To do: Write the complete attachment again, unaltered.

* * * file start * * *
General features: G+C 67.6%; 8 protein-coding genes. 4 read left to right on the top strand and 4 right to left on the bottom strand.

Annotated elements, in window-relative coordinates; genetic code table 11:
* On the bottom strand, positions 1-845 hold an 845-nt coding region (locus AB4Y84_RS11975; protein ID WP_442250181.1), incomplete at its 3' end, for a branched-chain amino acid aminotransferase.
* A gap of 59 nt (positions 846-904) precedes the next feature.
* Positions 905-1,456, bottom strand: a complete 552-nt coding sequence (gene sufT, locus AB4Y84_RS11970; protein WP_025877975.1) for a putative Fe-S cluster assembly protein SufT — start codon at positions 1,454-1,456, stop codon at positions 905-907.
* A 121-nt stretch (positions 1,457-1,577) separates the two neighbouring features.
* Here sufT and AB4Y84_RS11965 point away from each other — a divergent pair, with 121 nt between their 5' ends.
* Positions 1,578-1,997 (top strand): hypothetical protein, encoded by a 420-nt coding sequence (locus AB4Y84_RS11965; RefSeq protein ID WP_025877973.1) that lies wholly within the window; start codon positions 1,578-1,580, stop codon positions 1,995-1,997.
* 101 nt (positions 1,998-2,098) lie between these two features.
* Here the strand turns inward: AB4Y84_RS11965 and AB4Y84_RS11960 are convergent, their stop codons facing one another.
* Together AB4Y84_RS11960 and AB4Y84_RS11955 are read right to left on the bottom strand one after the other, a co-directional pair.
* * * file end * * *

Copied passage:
General features: G+C 67.6%; 8 protein-coding genes. 4 read left to right on the top strand and 4 right to left on the bottom strand.

Annotated elements, in window-relative coordinates; genetic code table 11:
* On the bottom strand, positions 1-845 hold an 845-nt coding region (locus AB4Y84_RS11975; protein ID WP_442250181.1), incomplete at its 3' end, for a branched-chain amino acid aminotransferase.
* A gap of 59 nt (positions 846-904) precedes the next feature.
* Positions 905-1,456, bottom strand: a complete 552-nt coding sequence (gene sufT, locus AB4Y84_RS11970; protein WP_025877975.1) for a putative Fe-S cluster assembly protein SufT — start codon at positions 1,454-1,456, stop codon at positions 905-907.
* A 121-nt stretch (positions 1,457-1,577) separates the two neighbouring features.
* Here sufT and AB4Y84_RS11965 point away from each other — a divergent pair, with 121 nt between their 5' ends.
* Positions 1,578-1,997 (top strand): hypothetical protein, encoded by a 420-nt coding sequence (locus AB4Y84_RS11965; RefSeq protein ID WP_025877973.1) that lies wholly within the window; start codon positions 1,578-1,580, stop codon positions 1,995-1,997.
* 101 nt (positions 1,998-2,098) lie between these two features.
* Here the strand turns inward: AB4Y84_RS11965 and AB4Y84_RS11960 are convergent, their stop codons facing one another.
* Together AB4Y84_RS11960 and AB4Y84_RS11955 are read right to left on the bottom strand one after the other, a co-directional pair.